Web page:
When I was in elementary school, one of my least favorite subjects was P.E.
I remember “running” the mile, which consisted of running when I was within sight of the teacher and walking as soon as she looked away.
Needless to say, I was among the group that finished last every time.
The Christian life can be compared to a marathon.
Though it’s a much longer distance, I know I still run like I did in elementary school.
Whenever people are looking, I make myself look strong and fast, but as soon as they turn away I start walking again.
If I run for any reason other than for God’s glory, I might win a lot on this earth, but I will lose what matters—eternity.
“If anyone would come after me, let him deny himself and take up his cross and follow me. For whoever would save his life will lose it, but whoever loses his life for my sake and the gospel’s will save it. For what does it profit a man to gain the whole world and forfeit his soul? For what can a man give in return for his soul? For whoever is ashamed of me and of my words in this adulterous and sinful generation, of him will the Son of Man also be ashamed when he comes in the glory of his Father with the holy angels” (Mark 8:34-38).
Imagine my running the marathon with every weight of guilt and shame I have crammed into a huge backpack. The further I run, the more the amount of guilt and shame increases.
Eventually I collapse, exhausted from running and crushed under the weight of the backpack.
I cannot win if I carry the weight of what Jesus has already taken away.
Now imagine the backpack holding my hidden sins, my idols, anything I choose not to give up for Christ’s sake. I face the same problem.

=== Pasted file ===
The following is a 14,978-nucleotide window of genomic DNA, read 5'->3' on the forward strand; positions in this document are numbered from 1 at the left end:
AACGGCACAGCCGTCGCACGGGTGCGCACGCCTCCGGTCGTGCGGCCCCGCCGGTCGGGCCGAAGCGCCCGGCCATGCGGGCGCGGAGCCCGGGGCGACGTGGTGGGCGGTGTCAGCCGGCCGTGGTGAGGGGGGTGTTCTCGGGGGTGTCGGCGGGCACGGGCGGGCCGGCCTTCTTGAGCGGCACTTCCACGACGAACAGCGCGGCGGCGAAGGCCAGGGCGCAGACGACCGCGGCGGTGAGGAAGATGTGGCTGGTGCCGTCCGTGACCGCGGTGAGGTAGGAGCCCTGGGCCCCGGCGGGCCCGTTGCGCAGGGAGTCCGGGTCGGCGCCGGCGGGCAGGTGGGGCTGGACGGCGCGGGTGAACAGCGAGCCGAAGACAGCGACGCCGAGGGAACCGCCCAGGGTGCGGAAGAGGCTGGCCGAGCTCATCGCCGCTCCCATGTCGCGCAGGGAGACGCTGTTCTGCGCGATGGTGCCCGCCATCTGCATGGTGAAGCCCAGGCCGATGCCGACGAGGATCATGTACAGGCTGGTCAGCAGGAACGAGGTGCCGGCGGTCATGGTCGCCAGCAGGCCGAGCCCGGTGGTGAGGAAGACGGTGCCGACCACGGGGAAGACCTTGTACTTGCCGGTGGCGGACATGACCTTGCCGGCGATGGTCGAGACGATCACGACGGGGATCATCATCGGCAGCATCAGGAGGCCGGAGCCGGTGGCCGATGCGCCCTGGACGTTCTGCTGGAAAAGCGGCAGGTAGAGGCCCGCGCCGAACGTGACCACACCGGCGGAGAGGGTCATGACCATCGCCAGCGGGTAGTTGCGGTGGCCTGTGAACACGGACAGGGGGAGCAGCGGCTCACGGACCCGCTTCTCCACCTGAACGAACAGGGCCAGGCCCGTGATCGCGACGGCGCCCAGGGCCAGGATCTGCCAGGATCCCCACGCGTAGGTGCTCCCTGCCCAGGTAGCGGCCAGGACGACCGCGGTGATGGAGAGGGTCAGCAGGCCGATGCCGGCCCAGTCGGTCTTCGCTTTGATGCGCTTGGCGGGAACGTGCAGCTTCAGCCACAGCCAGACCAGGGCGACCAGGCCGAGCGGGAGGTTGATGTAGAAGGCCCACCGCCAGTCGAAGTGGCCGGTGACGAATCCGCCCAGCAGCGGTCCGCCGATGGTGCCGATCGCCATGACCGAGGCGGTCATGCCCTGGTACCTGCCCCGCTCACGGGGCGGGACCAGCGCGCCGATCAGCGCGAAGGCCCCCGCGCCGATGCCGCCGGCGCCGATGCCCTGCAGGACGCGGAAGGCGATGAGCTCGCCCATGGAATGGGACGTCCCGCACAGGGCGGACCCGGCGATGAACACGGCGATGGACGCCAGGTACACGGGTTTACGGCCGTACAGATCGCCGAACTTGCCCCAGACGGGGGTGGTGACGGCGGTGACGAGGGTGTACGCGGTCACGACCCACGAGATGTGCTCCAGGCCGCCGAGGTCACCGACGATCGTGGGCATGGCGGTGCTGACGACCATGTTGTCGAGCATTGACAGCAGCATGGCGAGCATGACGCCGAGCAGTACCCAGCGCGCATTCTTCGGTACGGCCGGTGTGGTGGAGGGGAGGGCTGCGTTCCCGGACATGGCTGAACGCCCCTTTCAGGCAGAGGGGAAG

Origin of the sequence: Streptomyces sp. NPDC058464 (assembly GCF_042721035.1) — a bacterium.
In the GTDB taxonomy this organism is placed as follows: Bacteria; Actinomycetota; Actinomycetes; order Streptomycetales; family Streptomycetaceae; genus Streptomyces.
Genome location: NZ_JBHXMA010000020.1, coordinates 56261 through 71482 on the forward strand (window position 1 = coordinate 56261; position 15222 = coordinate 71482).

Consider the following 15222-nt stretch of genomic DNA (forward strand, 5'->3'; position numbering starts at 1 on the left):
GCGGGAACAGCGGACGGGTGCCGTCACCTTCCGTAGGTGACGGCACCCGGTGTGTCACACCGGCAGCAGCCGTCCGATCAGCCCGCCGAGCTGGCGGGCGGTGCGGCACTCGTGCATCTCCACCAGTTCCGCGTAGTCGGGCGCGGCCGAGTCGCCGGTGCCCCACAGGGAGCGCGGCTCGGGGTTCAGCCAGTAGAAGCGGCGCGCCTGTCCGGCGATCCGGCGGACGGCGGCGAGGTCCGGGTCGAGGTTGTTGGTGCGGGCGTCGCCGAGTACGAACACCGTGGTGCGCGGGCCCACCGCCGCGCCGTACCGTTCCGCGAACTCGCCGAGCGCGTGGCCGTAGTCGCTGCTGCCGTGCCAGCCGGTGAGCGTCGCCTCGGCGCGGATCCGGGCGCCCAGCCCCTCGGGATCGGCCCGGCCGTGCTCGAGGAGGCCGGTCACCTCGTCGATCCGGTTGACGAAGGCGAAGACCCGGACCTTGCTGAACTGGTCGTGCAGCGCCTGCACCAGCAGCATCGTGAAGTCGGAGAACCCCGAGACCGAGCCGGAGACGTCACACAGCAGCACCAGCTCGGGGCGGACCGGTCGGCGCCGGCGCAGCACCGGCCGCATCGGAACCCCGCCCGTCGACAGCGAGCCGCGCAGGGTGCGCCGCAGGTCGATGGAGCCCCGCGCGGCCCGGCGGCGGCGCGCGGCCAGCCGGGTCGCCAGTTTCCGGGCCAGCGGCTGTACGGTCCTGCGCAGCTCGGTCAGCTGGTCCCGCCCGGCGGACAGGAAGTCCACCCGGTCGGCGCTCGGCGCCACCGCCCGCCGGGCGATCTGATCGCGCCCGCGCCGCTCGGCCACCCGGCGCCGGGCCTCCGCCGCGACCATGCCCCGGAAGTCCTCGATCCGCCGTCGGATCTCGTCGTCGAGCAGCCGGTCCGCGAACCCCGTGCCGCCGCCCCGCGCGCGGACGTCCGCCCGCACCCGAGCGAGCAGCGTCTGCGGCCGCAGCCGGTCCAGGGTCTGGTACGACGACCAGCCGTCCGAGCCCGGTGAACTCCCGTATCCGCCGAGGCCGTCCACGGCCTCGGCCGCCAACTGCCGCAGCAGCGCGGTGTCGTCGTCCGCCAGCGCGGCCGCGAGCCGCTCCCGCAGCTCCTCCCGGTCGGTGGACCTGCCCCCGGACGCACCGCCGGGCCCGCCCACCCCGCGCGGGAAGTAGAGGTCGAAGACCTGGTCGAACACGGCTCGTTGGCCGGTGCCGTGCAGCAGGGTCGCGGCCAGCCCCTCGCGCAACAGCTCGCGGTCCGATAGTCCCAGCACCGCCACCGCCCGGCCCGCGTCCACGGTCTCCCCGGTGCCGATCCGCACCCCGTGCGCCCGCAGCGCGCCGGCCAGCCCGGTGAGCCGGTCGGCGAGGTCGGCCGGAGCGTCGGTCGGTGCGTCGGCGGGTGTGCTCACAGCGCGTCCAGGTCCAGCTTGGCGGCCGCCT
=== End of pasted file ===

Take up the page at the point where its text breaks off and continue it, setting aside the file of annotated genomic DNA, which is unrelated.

I cannot win if I drag with me what God tells me to abandon and flee.
“Therefore, since we are surrounded by so great a cloud of witnesses, let us also lay aside every weight, and sin which clings so closely, and let us run with endurance the race that is set before us, looking to Jesus, the founder and perfecter of our faith, who for the joy that was set before him endured the cross, despising the shame, and is seated at the right hand of the throne of God” (Hebrews 12:1-2).
In order to win, we must train like athletes. Behind every impressive athlete is an even more impressive team.
The Coach is God. He sees the route to victory because he is that victory.
He has some painful training exercises, but they’re for your good and his glory. He’s always there to listen to any prayer you have.
His Training Manual is the Bible. Read and study it carefully, being eager to practice what it says.
The Team is the Church, the Body of Christ around the world. They’re in this race with you.
Rely on all your teammates: older mentors, younger encouragers, and peers that hold you accountable.
This is no ordinary marathon. The race will strike at your weakest areas, constantly enticing you away from the end goal for a temporary prize.
Do not be fooled. Don’t settle for anything less than the prize.
“Behold, the dwelling place of God is with man. He will dwell with them, and they will be his people, and God himself will be with them as their God. He will wipe away every tear from their eyes, and death shall be no more, neither shall there be mourning, nor crying, nor pain anymore, for the former things have passed away” (Revelation 21:3-4).
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